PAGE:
Blair got along very well with the men who worked for him. The Bolivar Breeze noted on Friday, January 10, 1896:

"A pleasant event transpired in the Central New York and Western station at Bolivar shortly after noon on Tuesday. It was the presentation to General Superintendent Mitchell S. Blair of a gold-headed cane by the employees of the narrow gauge division. The cane was a dry fine one, handsomely chased, suitably engraved, and valued at $25. Since Mr. Blair was placed in charge of the C.N.Y. & W. the relations between the officials and employees have been very friendly and the employees appreciating Mr. Blair's uniform courtesy and fairness decided to forcibly remind him that they were pleased with his administration of the affairs of the road. Mr. Blair was much surprised at the gift and heartily thanked the donors. Mr. Blair is one of the most popular of railroad men and it is little by plays like this that makes life worth living."

A short time later, on January 26 at the passenger station in Hornellsville, the employees of the standard gauge division presented Blair with an engraved gold watch. He was completely surprised and overcome. Commenting on the improved condition of the railroad, he said outsiders referred to it as "consisting of the right of way and two streaks of rust, but by hard work it has been brought to a respectable condition with very flattering prospects for the future." This was due, he said, not only to good management but with the cooperation of employees of the road. Then, Mrs. Blair was presented with an attractive gold ring set with diamonds and rubies as a token of appreciation of the many courtesies received by railroad employees by the Blair’s.

Mitchell S. Blair was born December 15, 1838 in Durham, Greene County, N.Y. At the age of 13 he came with his parents to Angelica, where his father was pastor of the Presbyterian Church. In October 1850, he became associated with William Franklin in the operation of one the largest grist mills in Allegany County. He married Harriet Denison of Forestville, N.Y. on December 23, 1860. He was appointed postmaster of Angelica in 1879. They had two sons, Charles E. and Frank S., and a daughter, Mary. She graduated from Vassar College and was a teacher in Hornellsville schools.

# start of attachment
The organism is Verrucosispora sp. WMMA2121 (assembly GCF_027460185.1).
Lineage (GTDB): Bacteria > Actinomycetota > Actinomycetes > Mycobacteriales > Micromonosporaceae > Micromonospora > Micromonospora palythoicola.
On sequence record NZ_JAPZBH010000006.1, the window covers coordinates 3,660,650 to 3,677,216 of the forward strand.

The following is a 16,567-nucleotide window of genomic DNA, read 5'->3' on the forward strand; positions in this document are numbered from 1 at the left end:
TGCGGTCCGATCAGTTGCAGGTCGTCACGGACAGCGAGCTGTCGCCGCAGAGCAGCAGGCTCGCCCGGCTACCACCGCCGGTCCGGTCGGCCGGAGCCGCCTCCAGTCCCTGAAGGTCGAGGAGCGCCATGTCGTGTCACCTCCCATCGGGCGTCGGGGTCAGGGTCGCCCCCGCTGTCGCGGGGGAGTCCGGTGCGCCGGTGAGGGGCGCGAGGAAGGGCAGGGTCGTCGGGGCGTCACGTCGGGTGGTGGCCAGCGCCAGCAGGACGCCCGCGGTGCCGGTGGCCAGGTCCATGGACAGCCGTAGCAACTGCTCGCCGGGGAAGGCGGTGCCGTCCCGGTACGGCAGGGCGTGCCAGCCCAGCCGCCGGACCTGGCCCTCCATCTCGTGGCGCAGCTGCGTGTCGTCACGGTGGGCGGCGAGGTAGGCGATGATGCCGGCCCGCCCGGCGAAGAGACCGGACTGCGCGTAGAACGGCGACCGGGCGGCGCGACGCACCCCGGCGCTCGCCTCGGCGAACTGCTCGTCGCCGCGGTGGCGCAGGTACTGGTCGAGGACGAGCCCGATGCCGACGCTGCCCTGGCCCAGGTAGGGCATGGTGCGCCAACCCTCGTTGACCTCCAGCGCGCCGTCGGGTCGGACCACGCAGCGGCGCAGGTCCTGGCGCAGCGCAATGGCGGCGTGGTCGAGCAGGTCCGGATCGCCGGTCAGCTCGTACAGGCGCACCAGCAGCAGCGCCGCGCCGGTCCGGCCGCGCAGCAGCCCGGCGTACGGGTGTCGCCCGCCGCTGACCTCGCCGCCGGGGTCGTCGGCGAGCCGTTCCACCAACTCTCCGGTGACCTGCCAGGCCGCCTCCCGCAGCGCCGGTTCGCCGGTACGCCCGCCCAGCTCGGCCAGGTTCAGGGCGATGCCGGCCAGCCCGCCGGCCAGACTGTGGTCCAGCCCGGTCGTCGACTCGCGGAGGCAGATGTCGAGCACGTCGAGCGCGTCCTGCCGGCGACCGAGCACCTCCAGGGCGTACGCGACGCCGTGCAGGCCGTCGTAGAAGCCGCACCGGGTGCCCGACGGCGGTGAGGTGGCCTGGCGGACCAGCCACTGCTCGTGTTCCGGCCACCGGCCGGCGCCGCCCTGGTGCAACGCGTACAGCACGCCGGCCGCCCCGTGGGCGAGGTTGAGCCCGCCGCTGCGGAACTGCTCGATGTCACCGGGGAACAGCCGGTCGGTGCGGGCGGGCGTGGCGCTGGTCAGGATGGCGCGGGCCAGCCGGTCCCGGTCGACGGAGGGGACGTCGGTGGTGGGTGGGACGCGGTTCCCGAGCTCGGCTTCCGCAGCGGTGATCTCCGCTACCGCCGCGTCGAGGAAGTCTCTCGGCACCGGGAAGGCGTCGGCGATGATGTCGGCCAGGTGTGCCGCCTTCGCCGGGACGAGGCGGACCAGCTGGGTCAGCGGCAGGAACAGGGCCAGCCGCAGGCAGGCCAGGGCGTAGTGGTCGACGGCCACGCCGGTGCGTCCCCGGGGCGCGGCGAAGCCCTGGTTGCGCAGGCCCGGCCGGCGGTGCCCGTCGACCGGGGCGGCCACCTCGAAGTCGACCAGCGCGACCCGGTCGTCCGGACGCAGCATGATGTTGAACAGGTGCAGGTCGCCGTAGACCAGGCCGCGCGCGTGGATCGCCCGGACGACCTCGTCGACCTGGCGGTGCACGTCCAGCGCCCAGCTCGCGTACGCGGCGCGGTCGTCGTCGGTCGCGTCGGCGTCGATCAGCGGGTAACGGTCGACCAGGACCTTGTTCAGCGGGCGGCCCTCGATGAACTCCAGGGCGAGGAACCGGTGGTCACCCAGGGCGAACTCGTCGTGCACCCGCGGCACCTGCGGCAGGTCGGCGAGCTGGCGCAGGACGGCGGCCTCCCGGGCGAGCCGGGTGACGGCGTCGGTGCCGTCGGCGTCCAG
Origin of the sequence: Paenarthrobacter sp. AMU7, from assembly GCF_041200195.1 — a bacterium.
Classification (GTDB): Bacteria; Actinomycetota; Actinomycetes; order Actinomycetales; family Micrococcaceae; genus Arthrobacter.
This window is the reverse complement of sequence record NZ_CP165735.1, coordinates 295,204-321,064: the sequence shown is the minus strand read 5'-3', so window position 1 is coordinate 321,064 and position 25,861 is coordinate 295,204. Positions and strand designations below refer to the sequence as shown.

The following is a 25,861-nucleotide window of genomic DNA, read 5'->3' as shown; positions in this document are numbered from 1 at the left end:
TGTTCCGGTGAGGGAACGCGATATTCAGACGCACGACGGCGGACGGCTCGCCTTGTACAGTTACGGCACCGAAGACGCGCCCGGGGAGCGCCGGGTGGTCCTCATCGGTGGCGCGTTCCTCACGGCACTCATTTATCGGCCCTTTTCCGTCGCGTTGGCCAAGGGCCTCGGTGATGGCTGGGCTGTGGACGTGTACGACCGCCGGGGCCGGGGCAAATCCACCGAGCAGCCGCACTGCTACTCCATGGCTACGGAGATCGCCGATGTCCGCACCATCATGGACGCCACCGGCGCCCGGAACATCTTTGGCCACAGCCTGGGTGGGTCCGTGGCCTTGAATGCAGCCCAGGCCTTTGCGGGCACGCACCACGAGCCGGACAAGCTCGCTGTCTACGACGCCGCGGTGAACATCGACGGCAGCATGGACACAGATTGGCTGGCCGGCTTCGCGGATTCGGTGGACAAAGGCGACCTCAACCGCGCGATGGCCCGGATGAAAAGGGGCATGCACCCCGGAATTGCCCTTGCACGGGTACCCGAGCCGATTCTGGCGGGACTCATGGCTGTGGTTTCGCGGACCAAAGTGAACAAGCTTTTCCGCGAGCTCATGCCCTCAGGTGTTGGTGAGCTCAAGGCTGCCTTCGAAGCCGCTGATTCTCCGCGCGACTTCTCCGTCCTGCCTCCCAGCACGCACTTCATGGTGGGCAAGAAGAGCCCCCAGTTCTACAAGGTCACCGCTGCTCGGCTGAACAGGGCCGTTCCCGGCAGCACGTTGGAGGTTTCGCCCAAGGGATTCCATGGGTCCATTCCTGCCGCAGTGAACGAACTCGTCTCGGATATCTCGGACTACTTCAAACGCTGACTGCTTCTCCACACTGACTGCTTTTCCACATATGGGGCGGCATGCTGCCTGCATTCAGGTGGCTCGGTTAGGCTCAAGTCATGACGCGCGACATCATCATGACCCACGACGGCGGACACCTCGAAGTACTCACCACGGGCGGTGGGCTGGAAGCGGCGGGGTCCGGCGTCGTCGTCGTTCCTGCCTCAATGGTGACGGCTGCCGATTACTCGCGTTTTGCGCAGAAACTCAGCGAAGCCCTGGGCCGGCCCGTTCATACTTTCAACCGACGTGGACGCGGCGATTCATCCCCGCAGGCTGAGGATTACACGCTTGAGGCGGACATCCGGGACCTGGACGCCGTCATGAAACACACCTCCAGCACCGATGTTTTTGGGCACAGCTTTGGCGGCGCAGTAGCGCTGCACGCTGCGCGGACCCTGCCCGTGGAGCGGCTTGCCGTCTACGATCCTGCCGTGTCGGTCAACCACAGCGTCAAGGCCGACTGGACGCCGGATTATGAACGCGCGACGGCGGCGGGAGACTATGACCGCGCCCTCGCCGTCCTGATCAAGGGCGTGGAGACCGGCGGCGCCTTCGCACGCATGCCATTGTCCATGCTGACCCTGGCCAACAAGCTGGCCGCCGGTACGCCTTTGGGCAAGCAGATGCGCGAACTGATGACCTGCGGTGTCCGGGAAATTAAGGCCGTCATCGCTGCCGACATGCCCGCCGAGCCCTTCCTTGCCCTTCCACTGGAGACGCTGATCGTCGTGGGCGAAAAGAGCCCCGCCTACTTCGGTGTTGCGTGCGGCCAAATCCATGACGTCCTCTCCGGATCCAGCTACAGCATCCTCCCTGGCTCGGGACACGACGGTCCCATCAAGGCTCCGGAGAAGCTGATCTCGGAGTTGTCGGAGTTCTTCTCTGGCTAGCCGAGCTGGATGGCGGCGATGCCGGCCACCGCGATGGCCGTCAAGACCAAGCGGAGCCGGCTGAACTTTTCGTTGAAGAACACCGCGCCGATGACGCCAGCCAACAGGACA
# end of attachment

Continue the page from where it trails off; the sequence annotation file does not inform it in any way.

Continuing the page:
Blair was very much involved in the formative years of the Pittsburg, Shawmut & Northern that was largely a reorganization of the Central New York & Western. This was largely the result of three years of work by a syndicate headed by Major John Byrne of New York that resulted in the consolidation of six short lines in western New York and northern Pennsylvania. Blair was a personal friend of Byrne and was appointed general superintendent of the new company. At the same time, another friend of Byrne, Charles

H. Hammond was appointed general passenger agent. * “Loyalty goes for a great deal in the railroad business," reported the Bolivar Breeze on August 17, 1899, "especially


when that loyalty is directed toward a man of the John Byrne stamp, and we firmly believe it will receive its reward in the case of Messrs. Blair and Hammond, who have never wavered in their allegiance to the man they linked their fortunes with a dozen or more years ago. Both are able railroad men, and it can be truthfully said of them that the building up of the Central New York & Western railroad and its present prosperous condition is due very largely to their unceasing efforts, which have at all times been well directed and wonderfully successful."

At the age of 64, Blair was still going strong when he became seriously ill from a carbuncle on his neck. Physicians had treated him, but blood poisoning set in. He died on April 14, 1902 at his home. It was a sad time on the P.S. & N. A special train with some 100 employees aboard came from Hornell, via Nunda Junction, to attend the funeral service. The train was drawn by engine #8 in charge of Engineer Silas Wheeler, Conductor P. Clancey, and Trainmen William Dumjohn and George McLaughlin. The engine and cars were appropriately decorated. Among those aboard the train were President John Byrne, Vice President and General Counsel Frank Sullivan Smith; B.E. Cartwright, Fourth Vice President and Coal Agent; C.A. Deer, Engineer, and W. H. Hufstader, Trainmaster, of Hornellsville.

It is said this was the largest funeral service ever held in Hornellsville. Subsequently a special train took the remains to Angelica for burial. Mrs. Blair died March 3, 1918. At the time she resided in St. Louis, Mo. Her remains were returned to Angelica and she is buried next to her husband and two sons in Until The Day Dawn Cemetery.